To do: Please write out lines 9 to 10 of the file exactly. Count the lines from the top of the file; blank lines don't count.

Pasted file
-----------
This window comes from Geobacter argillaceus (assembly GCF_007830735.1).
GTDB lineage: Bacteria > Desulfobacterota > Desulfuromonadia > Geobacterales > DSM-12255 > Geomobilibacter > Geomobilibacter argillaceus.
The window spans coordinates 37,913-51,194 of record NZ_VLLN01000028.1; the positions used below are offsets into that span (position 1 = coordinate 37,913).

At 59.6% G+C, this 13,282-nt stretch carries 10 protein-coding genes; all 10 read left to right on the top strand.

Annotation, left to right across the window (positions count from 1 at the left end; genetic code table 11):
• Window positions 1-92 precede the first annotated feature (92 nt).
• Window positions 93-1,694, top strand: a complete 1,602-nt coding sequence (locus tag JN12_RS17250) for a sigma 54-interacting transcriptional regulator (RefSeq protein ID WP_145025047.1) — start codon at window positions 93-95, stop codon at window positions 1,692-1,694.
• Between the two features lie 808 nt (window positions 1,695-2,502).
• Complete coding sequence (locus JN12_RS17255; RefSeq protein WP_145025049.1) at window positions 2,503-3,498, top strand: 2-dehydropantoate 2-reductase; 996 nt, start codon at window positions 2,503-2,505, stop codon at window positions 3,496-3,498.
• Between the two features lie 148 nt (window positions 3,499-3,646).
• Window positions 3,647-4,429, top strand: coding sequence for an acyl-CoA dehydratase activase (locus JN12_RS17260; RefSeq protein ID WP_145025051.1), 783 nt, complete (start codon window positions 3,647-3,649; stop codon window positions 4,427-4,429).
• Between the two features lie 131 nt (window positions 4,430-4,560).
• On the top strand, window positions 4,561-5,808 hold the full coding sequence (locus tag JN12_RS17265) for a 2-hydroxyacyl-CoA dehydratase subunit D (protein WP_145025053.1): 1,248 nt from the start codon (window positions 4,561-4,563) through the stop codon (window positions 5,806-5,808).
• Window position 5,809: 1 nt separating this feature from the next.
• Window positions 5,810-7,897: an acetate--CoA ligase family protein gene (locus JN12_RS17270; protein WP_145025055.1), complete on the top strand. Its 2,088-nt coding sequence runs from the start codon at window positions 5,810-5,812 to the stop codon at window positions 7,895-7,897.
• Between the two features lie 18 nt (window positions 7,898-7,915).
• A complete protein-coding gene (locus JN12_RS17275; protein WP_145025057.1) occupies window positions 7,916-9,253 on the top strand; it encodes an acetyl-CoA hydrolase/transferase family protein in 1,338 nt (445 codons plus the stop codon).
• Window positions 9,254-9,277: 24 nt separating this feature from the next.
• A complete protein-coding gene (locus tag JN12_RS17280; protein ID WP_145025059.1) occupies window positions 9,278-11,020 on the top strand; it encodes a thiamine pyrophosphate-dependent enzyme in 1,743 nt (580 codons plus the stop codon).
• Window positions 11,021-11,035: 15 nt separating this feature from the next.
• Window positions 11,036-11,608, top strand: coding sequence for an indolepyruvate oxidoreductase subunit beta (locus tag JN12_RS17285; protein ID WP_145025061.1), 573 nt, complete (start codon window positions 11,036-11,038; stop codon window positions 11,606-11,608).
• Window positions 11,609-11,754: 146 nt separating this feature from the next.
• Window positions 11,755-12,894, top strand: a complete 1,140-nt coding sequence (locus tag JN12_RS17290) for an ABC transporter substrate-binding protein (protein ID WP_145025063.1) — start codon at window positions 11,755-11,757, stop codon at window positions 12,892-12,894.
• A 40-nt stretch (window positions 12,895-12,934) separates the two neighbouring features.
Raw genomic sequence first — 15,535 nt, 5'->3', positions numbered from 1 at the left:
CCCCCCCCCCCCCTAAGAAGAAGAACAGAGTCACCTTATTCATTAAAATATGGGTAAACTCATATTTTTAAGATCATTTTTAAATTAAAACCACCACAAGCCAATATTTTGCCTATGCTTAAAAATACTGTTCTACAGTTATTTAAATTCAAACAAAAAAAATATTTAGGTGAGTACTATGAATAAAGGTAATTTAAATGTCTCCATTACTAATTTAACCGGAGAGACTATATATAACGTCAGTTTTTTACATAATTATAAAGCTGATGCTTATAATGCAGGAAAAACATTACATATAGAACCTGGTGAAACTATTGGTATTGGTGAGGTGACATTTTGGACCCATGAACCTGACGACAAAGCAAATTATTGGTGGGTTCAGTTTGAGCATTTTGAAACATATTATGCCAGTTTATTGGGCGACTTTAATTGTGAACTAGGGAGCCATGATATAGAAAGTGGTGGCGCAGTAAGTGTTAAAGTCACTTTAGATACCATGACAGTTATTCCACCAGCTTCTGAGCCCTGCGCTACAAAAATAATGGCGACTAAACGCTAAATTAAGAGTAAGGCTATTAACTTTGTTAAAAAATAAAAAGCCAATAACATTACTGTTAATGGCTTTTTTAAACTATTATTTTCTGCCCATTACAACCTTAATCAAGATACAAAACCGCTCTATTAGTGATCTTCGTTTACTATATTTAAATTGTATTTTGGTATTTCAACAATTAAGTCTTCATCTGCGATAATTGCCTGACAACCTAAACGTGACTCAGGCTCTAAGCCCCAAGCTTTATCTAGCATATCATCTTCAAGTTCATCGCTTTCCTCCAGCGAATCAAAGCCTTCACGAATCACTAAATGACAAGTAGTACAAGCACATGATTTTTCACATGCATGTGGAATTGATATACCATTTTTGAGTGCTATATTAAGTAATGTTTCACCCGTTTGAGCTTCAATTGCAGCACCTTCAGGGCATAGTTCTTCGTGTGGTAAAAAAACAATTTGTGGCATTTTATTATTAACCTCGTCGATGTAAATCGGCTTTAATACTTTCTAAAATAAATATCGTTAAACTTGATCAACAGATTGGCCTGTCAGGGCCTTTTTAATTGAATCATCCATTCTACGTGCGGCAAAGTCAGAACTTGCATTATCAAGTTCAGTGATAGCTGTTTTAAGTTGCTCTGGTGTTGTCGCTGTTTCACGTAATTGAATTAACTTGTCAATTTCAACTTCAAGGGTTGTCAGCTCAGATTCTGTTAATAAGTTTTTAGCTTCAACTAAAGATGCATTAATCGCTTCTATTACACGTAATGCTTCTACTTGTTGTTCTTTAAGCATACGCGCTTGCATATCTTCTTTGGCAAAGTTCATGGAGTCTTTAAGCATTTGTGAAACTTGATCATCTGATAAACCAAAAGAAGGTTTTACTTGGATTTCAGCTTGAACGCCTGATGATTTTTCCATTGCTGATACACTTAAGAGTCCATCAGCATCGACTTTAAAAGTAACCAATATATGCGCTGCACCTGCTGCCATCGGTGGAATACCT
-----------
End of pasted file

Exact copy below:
• Complete coding sequence (locus JN12_RS17255; RefSeq protein WP_145025049.1) at window positions 2,503-3,498, top strand: 2-dehydropantoate 2-reductase; 996 nt, start codon at window positions 2,503-2,505, stop codon at window positions 3,496-3,498.
• Between the two features lie 148 nt (window positions 3,499-3,646).